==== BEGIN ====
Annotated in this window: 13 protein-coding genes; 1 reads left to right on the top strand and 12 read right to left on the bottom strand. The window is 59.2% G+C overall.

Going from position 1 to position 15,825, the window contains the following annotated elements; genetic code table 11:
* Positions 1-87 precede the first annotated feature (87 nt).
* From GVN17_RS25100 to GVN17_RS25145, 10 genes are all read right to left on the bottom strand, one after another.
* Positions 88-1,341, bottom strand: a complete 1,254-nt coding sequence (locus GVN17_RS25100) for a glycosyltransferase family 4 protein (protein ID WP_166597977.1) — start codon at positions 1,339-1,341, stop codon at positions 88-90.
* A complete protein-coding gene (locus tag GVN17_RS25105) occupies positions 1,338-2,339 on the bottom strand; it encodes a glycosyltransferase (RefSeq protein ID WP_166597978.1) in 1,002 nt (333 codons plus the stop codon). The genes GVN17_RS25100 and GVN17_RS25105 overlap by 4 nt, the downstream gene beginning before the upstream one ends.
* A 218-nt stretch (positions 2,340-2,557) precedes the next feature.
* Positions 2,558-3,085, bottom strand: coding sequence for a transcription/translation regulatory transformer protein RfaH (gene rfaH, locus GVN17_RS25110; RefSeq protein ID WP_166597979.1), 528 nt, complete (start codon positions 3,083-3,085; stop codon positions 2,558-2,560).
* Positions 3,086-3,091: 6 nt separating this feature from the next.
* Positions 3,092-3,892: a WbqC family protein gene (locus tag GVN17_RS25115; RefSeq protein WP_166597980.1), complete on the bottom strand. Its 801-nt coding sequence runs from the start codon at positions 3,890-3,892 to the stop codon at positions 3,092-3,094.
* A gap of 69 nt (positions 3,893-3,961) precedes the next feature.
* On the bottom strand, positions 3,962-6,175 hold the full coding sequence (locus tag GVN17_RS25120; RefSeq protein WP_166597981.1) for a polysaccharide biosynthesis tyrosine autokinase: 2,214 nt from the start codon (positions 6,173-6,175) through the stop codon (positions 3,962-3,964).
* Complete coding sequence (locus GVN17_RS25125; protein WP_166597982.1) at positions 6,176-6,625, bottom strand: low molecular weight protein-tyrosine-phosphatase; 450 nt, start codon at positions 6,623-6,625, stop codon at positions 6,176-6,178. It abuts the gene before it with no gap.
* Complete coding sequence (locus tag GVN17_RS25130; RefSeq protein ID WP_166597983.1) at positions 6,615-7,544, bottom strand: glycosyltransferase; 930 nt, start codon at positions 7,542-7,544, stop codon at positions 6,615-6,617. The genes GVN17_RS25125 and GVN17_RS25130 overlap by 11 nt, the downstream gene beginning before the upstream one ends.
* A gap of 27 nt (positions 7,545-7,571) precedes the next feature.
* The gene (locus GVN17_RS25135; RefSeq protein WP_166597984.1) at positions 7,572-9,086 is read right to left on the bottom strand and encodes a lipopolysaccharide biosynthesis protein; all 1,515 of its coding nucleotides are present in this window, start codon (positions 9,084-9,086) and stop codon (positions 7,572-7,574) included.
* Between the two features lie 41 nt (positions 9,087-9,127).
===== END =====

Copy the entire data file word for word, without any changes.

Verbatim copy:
Annotated in this window: 13 protein-coding genes; 1 reads left to right on the top strand and 12 read right to left on the bottom strand. The window is 59.2% G+C overall.

Going from position 1 to position 15,825, the window contains the following annotated elements; genetic code table 11:
* Positions 1-87 precede the first annotated feature (87 nt).
* From GVN17_RS25100 to GVN17_RS25145, 10 genes are all read right to left on the bottom strand, one after another.
* Positions 88-1,341, bottom strand: a complete 1,254-nt coding sequence (locus GVN17_RS25100) for a glycosyltransferase family 4 protein (protein ID WP_166597977.1) — start codon at positions 1,339-1,341, stop codon at positions 88-90.
* A complete protein-coding gene (locus tag GVN17_RS25105) occupies positions 1,338-2,339 on the bottom strand; it encodes a glycosyltransferase (RefSeq protein ID WP_166597978.1) in 1,002 nt (333 codons plus the stop codon). The genes GVN17_RS25100 and GVN17_RS25105 overlap by 4 nt, the downstream gene beginning before the upstream one ends.
* A 218-nt stretch (positions 2,340-2,557) precedes the next feature.
* Positions 2,558-3,085, bottom strand: coding sequence for a transcription/translation regulatory transformer protein RfaH (gene rfaH, locus GVN17_RS25110; RefSeq protein ID WP_166597979.1), 528 nt, complete (start codon positions 3,083-3,085; stop codon positions 2,558-2,560).
* Positions 3,086-3,091: 6 nt separating this feature from the next.
* Positions 3,092-3,892: a WbqC family protein gene (locus tag GVN17_RS25115; RefSeq protein WP_166597980.1), complete on the bottom strand. Its 801-nt coding sequence runs from the start codon at positions 3,890-3,892 to the stop codon at positions 3,092-3,094.
* A gap of 69 nt (positions 3,893-3,961) precedes the next feature.
* On the bottom strand, positions 3,962-6,175 hold the full coding sequence (locus tag GVN17_RS25120; RefSeq protein WP_166597981.1) for a polysaccharide biosynthesis tyrosine autokinase: 2,214 nt from the start codon (positions 6,173-6,175) through the stop codon (positions 3,962-3,964).
* Complete coding sequence (locus GVN17_RS25125; protein WP_166597982.1) at positions 6,176-6,625, bottom strand: low molecular weight protein-tyrosine-phosphatase; 450 nt, start codon at positions 6,623-6,625, stop codon at positions 6,176-6,178. It abuts the gene before it with no gap.
* Complete coding sequence (locus tag GVN17_RS25130; RefSeq protein ID WP_166597983.1) at positions 6,615-7,544, bottom strand: glycosyltransferase; 930 nt, start codon at positions 7,542-7,544, stop codon at positions 6,615-6,617. The genes GVN17_RS25125 and GVN17_RS25130 overlap by 11 nt, the downstream gene beginning before the upstream one ends.
* A gap of 27 nt (positions 7,545-7,571) precedes the next feature.
* The gene (locus GVN17_RS25135; RefSeq protein WP_166597984.1) at positions 7,572-9,086 is read right to left on the bottom strand and encodes a lipopolysaccharide biosynthesis protein; all 1,515 of its coding nucleotides are present in this window, start codon (positions 9,084-9,086) and stop codon (positions 7,572-7,574) included.
* Between the two features lie 41 nt (positions 9,087-9,127).